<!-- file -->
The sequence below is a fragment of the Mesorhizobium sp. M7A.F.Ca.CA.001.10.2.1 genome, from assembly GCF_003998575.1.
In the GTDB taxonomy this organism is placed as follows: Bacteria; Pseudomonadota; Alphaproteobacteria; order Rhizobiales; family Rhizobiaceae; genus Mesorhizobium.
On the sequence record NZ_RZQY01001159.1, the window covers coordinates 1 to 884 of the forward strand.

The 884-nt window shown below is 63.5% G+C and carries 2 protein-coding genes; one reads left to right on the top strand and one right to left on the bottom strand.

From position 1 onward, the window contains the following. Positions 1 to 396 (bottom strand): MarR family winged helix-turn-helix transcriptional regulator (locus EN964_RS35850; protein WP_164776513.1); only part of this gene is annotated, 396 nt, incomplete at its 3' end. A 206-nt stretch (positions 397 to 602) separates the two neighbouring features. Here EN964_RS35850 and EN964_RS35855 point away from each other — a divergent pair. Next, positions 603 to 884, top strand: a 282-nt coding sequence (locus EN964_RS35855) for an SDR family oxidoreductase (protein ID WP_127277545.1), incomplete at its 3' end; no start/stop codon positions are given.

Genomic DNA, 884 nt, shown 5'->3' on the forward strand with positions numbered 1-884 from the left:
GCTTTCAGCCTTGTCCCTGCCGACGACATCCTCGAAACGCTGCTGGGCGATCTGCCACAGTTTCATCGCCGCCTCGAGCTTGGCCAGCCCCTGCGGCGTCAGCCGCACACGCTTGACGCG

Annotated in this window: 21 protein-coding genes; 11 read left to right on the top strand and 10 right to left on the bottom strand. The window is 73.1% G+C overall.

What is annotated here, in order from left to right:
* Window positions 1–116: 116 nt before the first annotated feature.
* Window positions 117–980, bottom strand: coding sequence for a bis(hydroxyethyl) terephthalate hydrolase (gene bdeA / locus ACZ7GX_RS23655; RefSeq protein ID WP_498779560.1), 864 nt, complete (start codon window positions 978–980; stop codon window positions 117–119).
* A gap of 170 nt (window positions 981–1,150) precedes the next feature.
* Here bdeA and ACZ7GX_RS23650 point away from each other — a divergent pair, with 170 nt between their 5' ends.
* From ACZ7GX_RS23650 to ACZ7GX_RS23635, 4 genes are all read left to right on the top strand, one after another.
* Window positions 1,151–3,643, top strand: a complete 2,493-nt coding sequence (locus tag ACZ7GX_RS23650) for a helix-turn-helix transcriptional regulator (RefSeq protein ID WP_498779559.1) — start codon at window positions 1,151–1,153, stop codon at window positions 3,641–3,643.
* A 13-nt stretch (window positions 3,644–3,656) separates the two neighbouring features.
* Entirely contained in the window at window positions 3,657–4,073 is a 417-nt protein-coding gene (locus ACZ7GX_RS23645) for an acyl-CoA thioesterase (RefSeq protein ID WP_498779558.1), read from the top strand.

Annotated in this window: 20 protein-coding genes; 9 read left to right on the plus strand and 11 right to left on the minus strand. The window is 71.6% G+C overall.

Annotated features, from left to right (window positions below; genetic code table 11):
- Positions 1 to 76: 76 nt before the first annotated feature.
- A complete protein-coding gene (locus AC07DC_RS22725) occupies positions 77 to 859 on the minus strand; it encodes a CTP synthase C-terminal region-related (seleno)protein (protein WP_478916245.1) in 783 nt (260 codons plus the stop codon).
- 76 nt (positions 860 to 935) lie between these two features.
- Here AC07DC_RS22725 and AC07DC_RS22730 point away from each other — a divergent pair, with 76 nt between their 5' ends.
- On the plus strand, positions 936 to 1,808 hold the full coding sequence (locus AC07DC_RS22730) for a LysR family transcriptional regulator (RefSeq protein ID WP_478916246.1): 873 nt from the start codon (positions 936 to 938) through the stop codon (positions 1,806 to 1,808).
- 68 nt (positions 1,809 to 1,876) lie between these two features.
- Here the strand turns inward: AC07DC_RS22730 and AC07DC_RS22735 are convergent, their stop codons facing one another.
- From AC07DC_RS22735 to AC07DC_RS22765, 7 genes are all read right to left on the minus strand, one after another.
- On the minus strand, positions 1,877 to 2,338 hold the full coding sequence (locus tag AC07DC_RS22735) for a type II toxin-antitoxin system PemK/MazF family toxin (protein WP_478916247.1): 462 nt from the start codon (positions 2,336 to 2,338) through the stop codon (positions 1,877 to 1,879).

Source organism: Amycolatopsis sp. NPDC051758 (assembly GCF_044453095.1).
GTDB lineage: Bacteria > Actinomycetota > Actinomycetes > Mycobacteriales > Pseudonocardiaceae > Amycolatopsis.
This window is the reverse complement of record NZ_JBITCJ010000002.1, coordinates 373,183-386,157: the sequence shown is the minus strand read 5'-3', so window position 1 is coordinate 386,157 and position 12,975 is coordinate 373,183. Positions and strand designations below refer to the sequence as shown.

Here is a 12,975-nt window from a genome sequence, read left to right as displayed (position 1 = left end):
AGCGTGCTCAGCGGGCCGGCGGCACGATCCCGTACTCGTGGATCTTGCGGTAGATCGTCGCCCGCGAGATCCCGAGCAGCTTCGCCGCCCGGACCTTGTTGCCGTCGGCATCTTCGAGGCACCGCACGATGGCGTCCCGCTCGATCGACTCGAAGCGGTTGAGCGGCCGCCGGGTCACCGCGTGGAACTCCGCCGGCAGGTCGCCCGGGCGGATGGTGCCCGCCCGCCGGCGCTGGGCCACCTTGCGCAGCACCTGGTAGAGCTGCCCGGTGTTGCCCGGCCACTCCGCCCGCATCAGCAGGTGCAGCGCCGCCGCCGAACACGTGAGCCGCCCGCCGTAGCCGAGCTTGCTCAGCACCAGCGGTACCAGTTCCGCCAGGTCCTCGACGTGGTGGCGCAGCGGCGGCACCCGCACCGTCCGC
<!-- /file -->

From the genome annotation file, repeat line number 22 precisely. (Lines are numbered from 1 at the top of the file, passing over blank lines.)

- 76 nt (positions 860 to 935) lie between these two features.